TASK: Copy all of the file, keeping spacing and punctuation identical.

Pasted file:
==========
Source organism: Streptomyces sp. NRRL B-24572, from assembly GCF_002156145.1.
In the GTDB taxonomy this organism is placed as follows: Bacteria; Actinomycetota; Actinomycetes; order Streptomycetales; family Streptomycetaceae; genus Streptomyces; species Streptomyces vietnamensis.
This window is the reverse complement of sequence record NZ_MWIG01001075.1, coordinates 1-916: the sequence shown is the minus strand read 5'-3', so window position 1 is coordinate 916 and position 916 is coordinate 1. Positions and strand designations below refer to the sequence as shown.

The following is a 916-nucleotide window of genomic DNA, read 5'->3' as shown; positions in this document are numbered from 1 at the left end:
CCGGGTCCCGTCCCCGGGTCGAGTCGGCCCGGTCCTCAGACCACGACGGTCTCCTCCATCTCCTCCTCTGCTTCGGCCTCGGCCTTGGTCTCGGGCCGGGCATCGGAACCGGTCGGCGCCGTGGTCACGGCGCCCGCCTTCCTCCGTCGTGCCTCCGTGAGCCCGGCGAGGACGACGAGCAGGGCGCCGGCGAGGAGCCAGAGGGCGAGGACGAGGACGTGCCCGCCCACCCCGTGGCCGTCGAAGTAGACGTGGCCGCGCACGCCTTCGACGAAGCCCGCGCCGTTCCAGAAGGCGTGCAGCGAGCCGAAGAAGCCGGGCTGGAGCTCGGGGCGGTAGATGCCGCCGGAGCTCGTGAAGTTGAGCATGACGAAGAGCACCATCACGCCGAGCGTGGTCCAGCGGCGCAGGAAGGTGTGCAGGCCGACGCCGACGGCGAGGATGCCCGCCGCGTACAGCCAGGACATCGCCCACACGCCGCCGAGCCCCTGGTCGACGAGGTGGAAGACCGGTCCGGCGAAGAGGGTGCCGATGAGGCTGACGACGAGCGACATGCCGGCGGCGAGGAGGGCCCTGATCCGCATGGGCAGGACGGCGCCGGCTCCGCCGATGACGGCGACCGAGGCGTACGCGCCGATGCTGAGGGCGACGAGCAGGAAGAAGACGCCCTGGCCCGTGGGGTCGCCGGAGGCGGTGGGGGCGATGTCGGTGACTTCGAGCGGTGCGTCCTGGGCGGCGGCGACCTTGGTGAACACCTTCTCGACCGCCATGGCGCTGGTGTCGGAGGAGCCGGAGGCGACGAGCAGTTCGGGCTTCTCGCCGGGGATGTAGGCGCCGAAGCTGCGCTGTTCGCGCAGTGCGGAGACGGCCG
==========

Source organism: Streptomyces sp. NRRL B-24572, from assembly GCF_002156145.1.
In the GTDB taxonomy this organism is placed as follows: Bacteria; Actinomycetota; Actinomycetes; order Streptomycetales; family Streptomycetaceae; genus Streptomyces; species Streptomyces vietnamensis.
This window is the reverse complement of sequence record NZ_MWIG01001075.1, coordinates 1-916: the sequence shown is the minus strand read 5'-3', so window position 1 is coordinate 916 and position 916 is coordinate 1. Positions and strand designations below refer to the sequence as shown.

The following is a 916-nucleotide window of genomic DNA, read 5'->3' as shown; positions in this document are numbered from 1 at the left end:
CCGGGTCCCGTCCCCGGGTCGAGTCGGCCCGGTCCTCAGACCACGACGGTCTCCTCCATCTCCTCCTCTGCTTCGGCCTCGGCCTTGGTCTCGGGCCGGGCATCGGAACCGGTCGGCGCCGTGGTCACGGCGCCCGCCTTCCTCCGTCGTGCCTCCGTGAGCCCGGCGAGGACGACGAGCAGGGCGCCGGCGAGGAGCCAGAGGGCGAGGACGAGGACGTGCCCGCCCACCCCGTGGCCGTCGAAGTAGACGTGGCCGCGCACGCCTTCGACGAAGCCCGCGCCGTTCCAGAAGGCGTGCAGCGAGCCGAAGAAGCCGGGCTGGAGCTCGGGGCGGTAGATGCCGCCGGAGCTCGTGAAGTTGAGCATGACGAAGAGCACCATCACGCCGAGCGTGGTCCAGCGGCGCAGGAAGGTGTGCAGGCCGACGCCGACGGCGAGGATGCCCGCCGCGTACAGCCAGGACATCGCCCACACGCCGCCGAGCCCCTGGTCGACGAGGTGGAAGACCGGTCCGGCGAAGAGGGTGCCGATGAGGCTGACGACGAGCGACATGCCGGCGGCGAGGAGGGCCCTGATCCGCATGGGCAGGACGGCGCCGGCTCCGCCGATGACGGCGACCGAGGCGTACGCGCCGATGCTGAGGGCGACGAGCAGGAAGAAGACGCCCTGGCCCGTGGGGTCGCCGGAGGCGGTGGGGGCGATGTCGGTGACTTCGAGCGGTGCGTCCTGGGCGGCGGCGACCTTGGTGAACACCTTCTCGACCGCCATGGCGCTGGTGTCGGAGGAGCCGGAGGCGACGAGCAGTTCGGGCTTCTCGCCGGGGATGTAGGCGCCGAAGCTGCGCTGTTCGCGCAGTGCGGAGACGGCCG